Successfully reported this slideshow.
We use your LinkedIn profile and activity data to personalize ads and to show you more relevant ads. You can change your ad preferences anytime.

Management of Congenitally Missing Lateral Incisors with Orthodontics and Single-Tooth Implants


Published on

Published in: Health & Medicine
  • Be the first to comment

  • Be the first to like this

Management of Congenitally Missing Lateral Incisors with Orthodontics and Single-Tooth Implants

  1. 1. Abu-Hussein Muhamad et al JMSCR Volume 3 Issue 3 March 2015 Page 5011 JMSCR Volume||03||Issue||03||Page 5011-5019||March 2015 Management of Congenitally Missing Lateral Incisors with Orthodontics and Single-Tooth Implants (A Case Report: After One Year Clinical Follow-Up) Authors Abu-Hussein Muhamad1 , Abdulgani Azzaldeen2 , Watted Nezar3 , Zahalka Mohammed4 1 University of Naples Federic II, Naples, Italy, Department of Pediatric Dentistry, University of Athens, Athens, Greece 2 Department of Conservative Dentistry, Al-Quds University, Jerusalem, Palestine 3 University of Wόrzburg, Germany,and runs a private practice in Wόrzburg,Germany. 4 Postgrauate student,Programm of Implantology, Gothe University in Frankfurt/Germany Abstract Congenitally missing teeth are frequently presented to the dentist. Interdisciplinary approach may be needed for the proper treatment plan. The available treatment modalities to replace congenitally missing teeth include prosthodontic fixed and removable prostheses, resin bonded retainers, orthodontic movement of maxillary canine to the lateral incisor site and single tooth implants. Careful treatment planning, space management, augmentation of bone and attention to the details of implant surgical and pros-thetic techniques are important factors when treating anterior maxilla, especially in the replacement of missing teeth. This case report addresses the fundamental considerations related to replacement of a congenitally missing lateral incisor by a team approach. Key words: Dental implant, lateral incisor, case report. INTRODUCTION Hypodontia is defined as the developmental absence of one or more teeth either in the primary or permanent teeth, excluding third molars Patients with hypodontia especially developmenttally missing incisors may present in varying degrees of severity prompting them to seek treatment for improvement in dental / facial aesthetics and function. Patients commonly complain of „gaps in their front teeth‟, non- eruption of permanent incisors following exfoliation of deciduous incisors, disharmony of front tooth size or an unattractive smile. It is quite a common problem often initially seen by the Impact Factor 3.79 ISSN (e)-2347-176x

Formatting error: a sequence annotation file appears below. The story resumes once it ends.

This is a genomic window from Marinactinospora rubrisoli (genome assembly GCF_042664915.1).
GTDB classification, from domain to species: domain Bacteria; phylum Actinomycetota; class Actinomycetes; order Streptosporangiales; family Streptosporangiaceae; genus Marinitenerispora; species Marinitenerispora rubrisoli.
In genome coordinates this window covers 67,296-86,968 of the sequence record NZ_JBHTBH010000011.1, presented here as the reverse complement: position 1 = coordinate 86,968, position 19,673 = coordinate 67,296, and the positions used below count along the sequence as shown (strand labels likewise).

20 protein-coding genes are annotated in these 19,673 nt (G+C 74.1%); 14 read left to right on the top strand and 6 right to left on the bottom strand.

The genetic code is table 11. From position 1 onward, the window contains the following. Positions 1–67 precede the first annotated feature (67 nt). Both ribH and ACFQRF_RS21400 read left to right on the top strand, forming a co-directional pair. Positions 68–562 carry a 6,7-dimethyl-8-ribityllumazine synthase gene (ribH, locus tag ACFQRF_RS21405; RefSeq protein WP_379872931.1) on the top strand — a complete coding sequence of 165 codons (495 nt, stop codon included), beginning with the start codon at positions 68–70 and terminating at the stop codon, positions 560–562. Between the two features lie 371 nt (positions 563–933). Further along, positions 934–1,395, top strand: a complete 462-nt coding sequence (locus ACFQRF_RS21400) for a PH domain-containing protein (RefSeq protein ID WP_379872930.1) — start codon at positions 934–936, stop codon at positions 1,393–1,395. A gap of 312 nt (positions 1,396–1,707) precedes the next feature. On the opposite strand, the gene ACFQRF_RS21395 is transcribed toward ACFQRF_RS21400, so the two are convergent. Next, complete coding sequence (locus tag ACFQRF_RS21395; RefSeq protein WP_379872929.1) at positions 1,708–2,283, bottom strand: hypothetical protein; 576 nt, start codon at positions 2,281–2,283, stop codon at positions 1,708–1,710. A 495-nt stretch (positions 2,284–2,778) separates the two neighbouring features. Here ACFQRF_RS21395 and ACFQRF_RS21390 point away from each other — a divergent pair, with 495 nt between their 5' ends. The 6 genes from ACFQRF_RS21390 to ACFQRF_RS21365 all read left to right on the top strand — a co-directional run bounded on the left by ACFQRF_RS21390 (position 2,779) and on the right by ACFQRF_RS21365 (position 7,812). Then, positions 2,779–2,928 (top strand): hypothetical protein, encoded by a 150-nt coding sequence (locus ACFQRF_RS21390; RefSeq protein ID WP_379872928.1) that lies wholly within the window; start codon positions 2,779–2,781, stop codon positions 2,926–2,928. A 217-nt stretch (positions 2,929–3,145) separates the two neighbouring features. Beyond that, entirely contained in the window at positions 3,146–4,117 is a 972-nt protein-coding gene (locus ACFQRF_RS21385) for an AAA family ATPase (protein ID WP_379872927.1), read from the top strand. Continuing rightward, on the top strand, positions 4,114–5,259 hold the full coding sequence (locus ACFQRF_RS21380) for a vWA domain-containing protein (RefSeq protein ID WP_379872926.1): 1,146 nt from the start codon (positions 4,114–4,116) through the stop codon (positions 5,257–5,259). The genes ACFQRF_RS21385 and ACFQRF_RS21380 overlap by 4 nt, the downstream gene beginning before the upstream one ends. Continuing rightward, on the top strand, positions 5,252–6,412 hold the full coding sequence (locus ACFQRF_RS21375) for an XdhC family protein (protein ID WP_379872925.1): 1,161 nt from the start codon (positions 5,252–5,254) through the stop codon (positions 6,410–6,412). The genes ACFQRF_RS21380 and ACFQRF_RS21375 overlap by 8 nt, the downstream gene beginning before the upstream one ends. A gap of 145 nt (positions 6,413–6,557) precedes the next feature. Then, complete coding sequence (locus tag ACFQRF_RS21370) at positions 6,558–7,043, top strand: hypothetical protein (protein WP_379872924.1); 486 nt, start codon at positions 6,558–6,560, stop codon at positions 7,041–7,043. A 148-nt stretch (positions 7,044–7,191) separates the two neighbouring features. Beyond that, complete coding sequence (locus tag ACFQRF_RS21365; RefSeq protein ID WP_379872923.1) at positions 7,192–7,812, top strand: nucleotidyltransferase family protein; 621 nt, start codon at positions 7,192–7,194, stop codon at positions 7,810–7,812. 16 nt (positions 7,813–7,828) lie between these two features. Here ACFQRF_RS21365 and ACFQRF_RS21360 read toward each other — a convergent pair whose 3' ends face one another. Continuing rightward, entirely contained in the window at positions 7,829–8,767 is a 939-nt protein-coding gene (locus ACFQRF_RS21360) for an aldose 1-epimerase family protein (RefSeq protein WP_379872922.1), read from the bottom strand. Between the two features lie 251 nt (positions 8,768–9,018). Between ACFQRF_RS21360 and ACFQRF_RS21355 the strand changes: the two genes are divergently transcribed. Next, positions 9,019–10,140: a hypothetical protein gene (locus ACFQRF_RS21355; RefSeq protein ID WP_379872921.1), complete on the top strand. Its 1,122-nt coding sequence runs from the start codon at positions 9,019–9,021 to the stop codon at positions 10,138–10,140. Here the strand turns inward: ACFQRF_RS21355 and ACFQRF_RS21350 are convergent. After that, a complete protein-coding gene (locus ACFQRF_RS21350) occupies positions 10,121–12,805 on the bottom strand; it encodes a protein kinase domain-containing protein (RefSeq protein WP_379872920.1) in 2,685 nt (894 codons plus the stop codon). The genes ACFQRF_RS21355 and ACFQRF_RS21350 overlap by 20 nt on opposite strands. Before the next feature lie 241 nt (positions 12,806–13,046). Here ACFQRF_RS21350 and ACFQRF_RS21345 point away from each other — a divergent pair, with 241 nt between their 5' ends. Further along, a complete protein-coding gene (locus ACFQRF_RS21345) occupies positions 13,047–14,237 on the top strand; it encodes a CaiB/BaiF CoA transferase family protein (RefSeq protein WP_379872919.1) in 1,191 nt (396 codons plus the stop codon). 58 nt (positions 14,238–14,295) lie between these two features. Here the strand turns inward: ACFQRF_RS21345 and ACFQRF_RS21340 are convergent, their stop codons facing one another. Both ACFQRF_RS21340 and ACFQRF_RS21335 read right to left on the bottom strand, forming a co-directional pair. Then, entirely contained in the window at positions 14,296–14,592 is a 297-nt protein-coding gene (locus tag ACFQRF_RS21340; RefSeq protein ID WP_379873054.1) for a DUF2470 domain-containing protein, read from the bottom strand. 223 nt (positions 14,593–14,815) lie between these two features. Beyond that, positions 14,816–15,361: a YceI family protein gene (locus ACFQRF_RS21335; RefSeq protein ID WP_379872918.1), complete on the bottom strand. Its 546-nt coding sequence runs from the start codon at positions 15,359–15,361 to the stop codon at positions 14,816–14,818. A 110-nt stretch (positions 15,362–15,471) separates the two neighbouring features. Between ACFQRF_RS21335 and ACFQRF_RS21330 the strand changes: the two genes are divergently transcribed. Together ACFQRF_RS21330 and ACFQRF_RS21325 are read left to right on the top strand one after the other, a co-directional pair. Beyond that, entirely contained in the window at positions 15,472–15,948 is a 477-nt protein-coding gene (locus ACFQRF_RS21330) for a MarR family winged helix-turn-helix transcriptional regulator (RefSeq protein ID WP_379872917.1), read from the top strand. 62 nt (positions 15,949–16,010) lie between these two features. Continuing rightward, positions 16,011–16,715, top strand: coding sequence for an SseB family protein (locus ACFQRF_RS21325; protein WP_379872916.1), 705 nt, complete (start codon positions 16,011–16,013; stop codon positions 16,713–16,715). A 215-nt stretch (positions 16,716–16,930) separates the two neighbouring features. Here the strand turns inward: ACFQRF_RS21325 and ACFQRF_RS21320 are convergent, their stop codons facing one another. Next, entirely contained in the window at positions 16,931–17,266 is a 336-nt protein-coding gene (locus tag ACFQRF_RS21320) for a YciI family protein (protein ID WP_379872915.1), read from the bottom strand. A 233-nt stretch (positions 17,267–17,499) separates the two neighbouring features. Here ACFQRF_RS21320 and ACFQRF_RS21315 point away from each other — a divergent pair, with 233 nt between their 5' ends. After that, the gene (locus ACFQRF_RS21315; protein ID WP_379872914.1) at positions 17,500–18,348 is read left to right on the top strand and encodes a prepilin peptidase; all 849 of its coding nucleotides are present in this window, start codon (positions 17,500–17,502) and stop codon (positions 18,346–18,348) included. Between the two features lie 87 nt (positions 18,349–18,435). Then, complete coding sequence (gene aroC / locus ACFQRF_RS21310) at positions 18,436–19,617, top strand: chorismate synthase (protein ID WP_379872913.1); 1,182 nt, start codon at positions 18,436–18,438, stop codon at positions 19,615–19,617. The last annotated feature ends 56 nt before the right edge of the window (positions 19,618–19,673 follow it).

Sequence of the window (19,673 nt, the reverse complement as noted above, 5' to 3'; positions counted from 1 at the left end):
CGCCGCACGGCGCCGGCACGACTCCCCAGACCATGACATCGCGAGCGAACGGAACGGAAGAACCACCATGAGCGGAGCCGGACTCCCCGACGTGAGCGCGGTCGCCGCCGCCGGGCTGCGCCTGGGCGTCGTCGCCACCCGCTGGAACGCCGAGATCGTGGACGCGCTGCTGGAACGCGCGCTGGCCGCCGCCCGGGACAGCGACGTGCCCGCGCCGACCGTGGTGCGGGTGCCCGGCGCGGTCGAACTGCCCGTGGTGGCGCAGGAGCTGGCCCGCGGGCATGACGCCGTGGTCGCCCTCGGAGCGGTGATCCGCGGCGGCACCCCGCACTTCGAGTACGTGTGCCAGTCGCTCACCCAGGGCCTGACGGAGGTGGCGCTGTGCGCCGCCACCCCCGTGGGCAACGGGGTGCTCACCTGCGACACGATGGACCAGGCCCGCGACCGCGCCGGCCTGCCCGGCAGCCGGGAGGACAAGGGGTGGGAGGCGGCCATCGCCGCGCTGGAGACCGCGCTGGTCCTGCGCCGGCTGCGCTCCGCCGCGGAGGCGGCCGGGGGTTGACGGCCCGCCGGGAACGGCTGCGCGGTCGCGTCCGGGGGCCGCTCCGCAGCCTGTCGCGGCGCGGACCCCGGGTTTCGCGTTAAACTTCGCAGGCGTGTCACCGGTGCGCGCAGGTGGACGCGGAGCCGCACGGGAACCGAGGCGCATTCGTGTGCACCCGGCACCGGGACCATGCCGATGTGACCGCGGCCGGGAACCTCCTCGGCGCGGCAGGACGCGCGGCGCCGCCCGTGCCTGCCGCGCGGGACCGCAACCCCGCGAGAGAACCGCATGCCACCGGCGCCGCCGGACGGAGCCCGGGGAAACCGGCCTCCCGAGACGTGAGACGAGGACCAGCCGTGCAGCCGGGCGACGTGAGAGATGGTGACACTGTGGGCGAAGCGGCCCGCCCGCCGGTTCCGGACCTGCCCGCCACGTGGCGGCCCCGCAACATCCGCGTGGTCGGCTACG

2. 2. Abu-Hussein Muhamad et al JMSCR Volume 3 Issue 3 March 2015 Page 5012 JMSCR Volume||03||Issue||03||Page 5011-5019||March 2015 GDP and usually referred to the orthodontist for management.[1,2] Missing incisors can have a major impact on dental and facial aesthetics and often may affect the self-esteem and social well being of the individual. Usually this condition can be detected at an early age through early diagnosis by the GDP. Hypodontia is often associated with other dental anomalies and early and/or interceptive management can reduce the development of more severe malocclusion and preserve dental structures necessary for restorative procedures.[1,2,3,4,5] The prevalence of hypodontia in the primary dentition is about 0.5% and range from 3.5-6.5% in the permanent dentition in Caucasians, with females outnumbering males by a ratio of 3:2IMaxillary lateral incisors are more commonly missing than mandibular incisors in Caucasians. However, mandibular incisors were found to be the most commonly absent teeth in Chinese and Japanese populations and was more prevalent than missing maxillary lateral incisors. Similar findings have been reported in local Malaysian children where the prevalence of missing mandibular incisors was the highest among developmentally missing teeth (32-49%).[5,6,7,8,9] Environmental factors which cause arrested tooth development may include factors that cause failure of tooth bud cell proliferation from the dental lamina. This may be due to infection (eg. rubella, osteomyelitis), trauma in the dental region such as fractures, surgical procedures on the jaw and extraction of the preceding primary tooth, drugs (eg. thalidomide), chemotherapy or radiotherapy at a young age.[1,2,6,9,10] Hypodontia usually has a genetic basis and often a high proportion of affected individuals have a family history of hypodontia or associated dental anomalies. Mutation in transcription factors MSX1, PAX9 and AXIN 2 have been identified in families with an autosomal dominant oligodontia. Normally, teeth which are „end of series‟ are more commonly absent ,i.e. lateral incisors, second premolars and third molars. Hypodontia is also often seen in patients presenting with syndromes such as ectodermal dysplasia, Down‟s syndrome and hemifacial microsomia and in non- syndromic conditions such as cleft lip and palate. However, familial hypodontia is complex and multifactorial; influenced by a combination of gene function, environmental interaction and developmental timing.[6,9] This interdisciplinary approach may involve prepros-thetic orthodontic treatment following consultations with an oral surgeon or a periodontist and a restora-tive dentist to ensure that orthodontic alignment will facilitate the surgical, implant and restorative treatment.[9] For patients with congenitally missing lateral inci-sors, who have over-retained primary lateral incisors or canines, keeping the primary tooth as long as pos-sible should be considered to preserve the supporting alveolar bone for future implants.[2] When planning for the placement of a single-tooth implant, the or-thodontist must ensure adequate space between the crowns and roots. Both the quantity and quality of alveolar bone must be assessed before implant placement is considered. To accommodate a standard implant there should be a minimum of 10 mm of in-ciso- gingival bone and a minimum of 6.0 mm of facial-